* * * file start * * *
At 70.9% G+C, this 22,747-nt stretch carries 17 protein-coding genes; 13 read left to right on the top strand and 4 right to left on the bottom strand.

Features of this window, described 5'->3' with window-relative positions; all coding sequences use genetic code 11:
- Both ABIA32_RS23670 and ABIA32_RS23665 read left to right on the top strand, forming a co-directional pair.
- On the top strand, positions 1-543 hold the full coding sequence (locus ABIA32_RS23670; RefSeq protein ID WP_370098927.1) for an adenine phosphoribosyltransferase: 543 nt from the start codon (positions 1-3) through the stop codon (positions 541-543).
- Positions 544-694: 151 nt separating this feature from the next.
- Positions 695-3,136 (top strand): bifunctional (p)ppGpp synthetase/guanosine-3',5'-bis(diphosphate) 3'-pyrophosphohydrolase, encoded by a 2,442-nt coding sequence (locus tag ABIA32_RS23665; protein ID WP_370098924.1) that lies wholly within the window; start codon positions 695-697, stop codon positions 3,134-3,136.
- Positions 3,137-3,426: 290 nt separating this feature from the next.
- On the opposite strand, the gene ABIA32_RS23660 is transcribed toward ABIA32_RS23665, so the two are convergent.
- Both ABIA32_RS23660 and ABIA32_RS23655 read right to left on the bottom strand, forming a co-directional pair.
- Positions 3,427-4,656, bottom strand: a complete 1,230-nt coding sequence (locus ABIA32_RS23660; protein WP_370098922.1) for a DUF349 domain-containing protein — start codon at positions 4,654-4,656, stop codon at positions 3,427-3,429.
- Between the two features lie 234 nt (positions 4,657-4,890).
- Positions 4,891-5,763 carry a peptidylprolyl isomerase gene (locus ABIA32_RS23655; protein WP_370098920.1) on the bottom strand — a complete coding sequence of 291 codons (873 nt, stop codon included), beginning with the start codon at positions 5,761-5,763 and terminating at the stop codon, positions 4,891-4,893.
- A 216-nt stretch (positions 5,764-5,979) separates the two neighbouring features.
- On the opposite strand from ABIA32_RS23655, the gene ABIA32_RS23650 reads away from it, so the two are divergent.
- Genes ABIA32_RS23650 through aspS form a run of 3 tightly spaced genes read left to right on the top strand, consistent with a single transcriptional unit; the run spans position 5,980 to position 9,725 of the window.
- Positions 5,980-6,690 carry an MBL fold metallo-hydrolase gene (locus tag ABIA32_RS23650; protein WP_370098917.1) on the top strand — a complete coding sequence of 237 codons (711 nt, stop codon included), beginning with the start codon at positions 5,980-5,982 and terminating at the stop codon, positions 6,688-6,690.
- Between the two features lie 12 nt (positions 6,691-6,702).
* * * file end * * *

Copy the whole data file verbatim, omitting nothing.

At 70.9% G+C, this 22,747-nt stretch carries 17 protein-coding genes; 13 read left to right on the top strand and 4 right to left on the bottom strand.

Features of this window, described 5'->3' with window-relative positions; all coding sequences use genetic code 11:
- Both ABIA32_RS23670 and ABIA32_RS23665 read left to right on the top strand, forming a co-directional pair.
- On the top strand, positions 1-543 hold the full coding sequence (locus ABIA32_RS23670; RefSeq protein ID WP_370098927.1) for an adenine phosphoribosyltransferase: 543 nt from the start codon (positions 1-3) through the stop codon (positions 541-543).
- Positions 544-694: 151 nt separating this feature from the next.
- Positions 695-3,136 (top strand): bifunctional (p)ppGpp synthetase/guanosine-3',5'-bis(diphosphate) 3'-pyrophosphohydrolase, encoded by a 2,442-nt coding sequence (locus tag ABIA32_RS23665; protein ID WP_370098924.1) that lies wholly within the window; start codon positions 695-697, stop codon positions 3,134-3,136.
- Positions 3,137-3,426: 290 nt separating this feature from the next.
- On the opposite strand, the gene ABIA32_RS23660 is transcribed toward ABIA32_RS23665, so the two are convergent.
- Both ABIA32_RS23660 and ABIA32_RS23655 read right to left on the bottom strand, forming a co-directional pair.
- Positions 3,427-4,656, bottom strand: a complete 1,230-nt coding sequence (locus ABIA32_RS23660; protein WP_370098922.1) for a DUF349 domain-containing protein — start codon at positions 4,654-4,656, stop codon at positions 3,427-3,429.
- Between the two features lie 234 nt (positions 4,657-4,890).
- Positions 4,891-5,763 carry a peptidylprolyl isomerase gene (locus ABIA32_RS23655; protein WP_370098920.1) on the bottom strand — a complete coding sequence of 291 codons (873 nt, stop codon included), beginning with the start codon at positions 5,761-5,763 and terminating at the stop codon, positions 4,891-4,893.
- A 216-nt stretch (positions 5,764-5,979) separates the two neighbouring features.
- On the opposite strand from ABIA32_RS23655, the gene ABIA32_RS23650 reads away from it, so the two are divergent.
- Genes ABIA32_RS23650 through aspS form a run of 3 tightly spaced genes read left to right on the top strand, consistent with a single transcriptional unit; the run spans position 5,980 to position 9,725 of the window.
- Positions 5,980-6,690 carry an MBL fold metallo-hydrolase gene (locus tag ABIA32_RS23650; protein WP_370098917.1) on the top strand — a complete coding sequence of 237 codons (711 nt, stop codon included), beginning with the start codon at positions 5,980-5,982 and terminating at the stop codon, positions 6,688-6,690.
- Between the two features lie 12 nt (positions 6,691-6,702).